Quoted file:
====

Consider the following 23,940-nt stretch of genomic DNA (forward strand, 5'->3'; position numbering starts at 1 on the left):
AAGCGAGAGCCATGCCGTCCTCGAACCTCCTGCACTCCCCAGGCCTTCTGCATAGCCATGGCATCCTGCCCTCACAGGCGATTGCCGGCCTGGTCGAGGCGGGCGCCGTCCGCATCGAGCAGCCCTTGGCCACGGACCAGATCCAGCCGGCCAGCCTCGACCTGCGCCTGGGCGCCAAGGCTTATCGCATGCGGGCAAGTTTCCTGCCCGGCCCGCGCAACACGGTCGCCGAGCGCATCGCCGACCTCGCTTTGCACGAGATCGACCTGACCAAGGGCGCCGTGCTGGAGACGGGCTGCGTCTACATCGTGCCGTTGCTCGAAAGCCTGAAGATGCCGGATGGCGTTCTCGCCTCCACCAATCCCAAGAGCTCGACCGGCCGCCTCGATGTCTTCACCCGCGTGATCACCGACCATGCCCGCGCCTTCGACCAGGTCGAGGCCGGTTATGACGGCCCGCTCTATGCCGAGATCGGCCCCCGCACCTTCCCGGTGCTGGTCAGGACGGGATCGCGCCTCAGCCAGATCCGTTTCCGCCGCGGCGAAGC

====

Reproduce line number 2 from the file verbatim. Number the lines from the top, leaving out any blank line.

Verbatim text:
AAGCGAGAGCCATGCCGTCCTCGAACCTCCTGCACTCCCCAGGCCTTCTGCATAGCCATGGCATCCTGCCCTCACAGGCGATTGCCGGCCTGGTCGAGGCGGGCGCCGTCCGCATCGAGCAGCCCTTGGCCACGGACCAGATCCAGCCGGCCAGCCTCGACCTGCGCCTGGGCGCCAAGGCTTATCGCATGCGGGCAAGTTTCCTGCCCGGCCCGCGCAACACGGTCGCCGAGCGCATCGCCGACCTCGCTTTGCACGAGATCGACCTGACCAAGGGCGCCGTGCTGGAGACGGGCTGCGTCTACATCGTGCCGTTGCTCGAAAGCCTGAAGATGCCGGATGGCGTTCTCGCCTCCACCAATCCCAAGAGCTCGACCGGCCGCCTCGATGTCTTCACCCGCGTGATCACCGACCATGCCCGCGCCTTCGACCAGGTCGAGGCCGGTTATGACGGCCCGCTCTATGCCGAGATCGGCCCCCGCACCTTCCCGGTGCTGGTCAGGACGGGATCGCGCCTCAGCCAGATCCGTTTCCGCCGCGGCGAAGC